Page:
Silicon Valley is known for its youth-obsessed culture.
It’s been a fast-paced year for 3D printing, with more capital, more companies, and more big ideas than ever. Behind the scenes, we’ve witnessed no fewer than 50 new ventures raising money in the 3D printing sector. That doesn’t include more than 40 crowdfunding projects on Kickstarter alone.
HP’s new Multi Jet Fusion 3D printer.
In October, HP announced that it’s entering the 3D printing market with an industrial machine that is 10 times faster and 50% cheaper than current systems, immediately brought out the online snark.
eBay, Hewlett-Packard and Symantec are three huge companies that have decided to split apart. Super investor Marc Andreessen was involved in two of these companies and predicts that this is only the beginning. He sits on the boards of eBay and HP.
A new HP machine will be able to crunch through “brontobytes” of data.
You are probably familiar with the terms megabytes, gigabytes, or terabytes. Those words describe how much data a computer can store. But thanks to the big data trend, the computer industry has had to invent new words to describe the amounts.
Meg Whitman, HP CEO
Moments after Meg Whitman, CEO of Hewlett-Packard, announced the company’s grand new plan to compete with the Microsoft Windows operating system, she was thanking Microsoft for being a major sponsor of the conference and inviting the company’s new CEO, Satya Nadella, on stage.
What you see is not what you get.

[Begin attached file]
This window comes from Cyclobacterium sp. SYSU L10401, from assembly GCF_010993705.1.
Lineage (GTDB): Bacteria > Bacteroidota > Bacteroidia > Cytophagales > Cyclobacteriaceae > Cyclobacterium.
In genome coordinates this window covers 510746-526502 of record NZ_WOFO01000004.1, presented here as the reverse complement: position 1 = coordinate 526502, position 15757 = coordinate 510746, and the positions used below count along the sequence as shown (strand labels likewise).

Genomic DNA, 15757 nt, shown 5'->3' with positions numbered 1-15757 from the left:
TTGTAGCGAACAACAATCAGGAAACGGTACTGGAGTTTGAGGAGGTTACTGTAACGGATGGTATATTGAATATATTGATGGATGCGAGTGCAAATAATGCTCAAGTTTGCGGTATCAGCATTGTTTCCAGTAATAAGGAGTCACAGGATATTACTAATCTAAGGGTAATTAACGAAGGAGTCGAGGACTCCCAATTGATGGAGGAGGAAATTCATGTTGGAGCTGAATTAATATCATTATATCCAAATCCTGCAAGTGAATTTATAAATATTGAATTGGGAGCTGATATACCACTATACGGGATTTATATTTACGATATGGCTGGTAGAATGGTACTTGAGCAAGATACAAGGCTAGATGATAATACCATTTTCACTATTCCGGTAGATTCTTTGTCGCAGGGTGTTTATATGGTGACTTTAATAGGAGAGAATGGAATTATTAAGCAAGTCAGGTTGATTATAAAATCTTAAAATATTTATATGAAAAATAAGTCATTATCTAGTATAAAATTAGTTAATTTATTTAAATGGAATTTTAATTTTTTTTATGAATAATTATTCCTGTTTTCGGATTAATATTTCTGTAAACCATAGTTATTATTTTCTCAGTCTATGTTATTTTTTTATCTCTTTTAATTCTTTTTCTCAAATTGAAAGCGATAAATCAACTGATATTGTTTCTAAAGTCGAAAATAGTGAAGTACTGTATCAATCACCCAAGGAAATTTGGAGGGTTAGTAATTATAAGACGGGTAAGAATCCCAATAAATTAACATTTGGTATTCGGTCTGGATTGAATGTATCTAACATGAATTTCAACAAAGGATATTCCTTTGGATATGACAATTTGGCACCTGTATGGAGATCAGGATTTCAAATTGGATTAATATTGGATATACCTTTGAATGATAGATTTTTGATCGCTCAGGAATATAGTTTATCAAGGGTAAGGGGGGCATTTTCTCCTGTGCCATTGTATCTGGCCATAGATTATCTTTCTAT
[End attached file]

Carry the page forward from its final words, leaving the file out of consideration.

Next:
The price for HP ink cartridges isn’t shrinking but the amount of ink that HP puts into those cartridges sure has, according to an investigation by HP Ink Cartridges.co.uk.
The site took two of the same model of ink cartridges, the HP 350. One was produced in 2010, the other in 2012. They sawed off the top and measured the spot that holds the ink with a sponge. The one from 2012 held about half the ink from 2010. But from the outside they looked the same…
Students at a vocational school in the central Chinese province of Henan have been ‘ordered’ to work for Foxconn.
As many as 100,000 students at a vocational school in the central Chinese province of Henan have been ‘ordered’ to work for Foxconn, the giant electronics manufacturer that has been plagued by a wave of suicides. Foxconn, which had revenues of $62bn (£41bn), more than Apple, Dell or HP, manufactures a range of products for the world’s leading electronics brands, including Apple’s iPad and Sony’s Playstation 3.
Hewlet-Packard takes over smartphone makers ‘Palm’.
HP had been without a credible smartphone branch of the company and the aquisition of Palm sees the world’s largest technology company move into a rising and highly profitable market.
HP now has an edge over competitors such Dell and Acer by offering its new devices without ties to operating systems from Google and Microsoft.
‘It would be at their risk to ignore it,’ said C.L. King & Associates analyst Lawrence Harris. ‘I would say HP looked around and said, ‘we need to be in this space.’ Google is here, Apple is here.’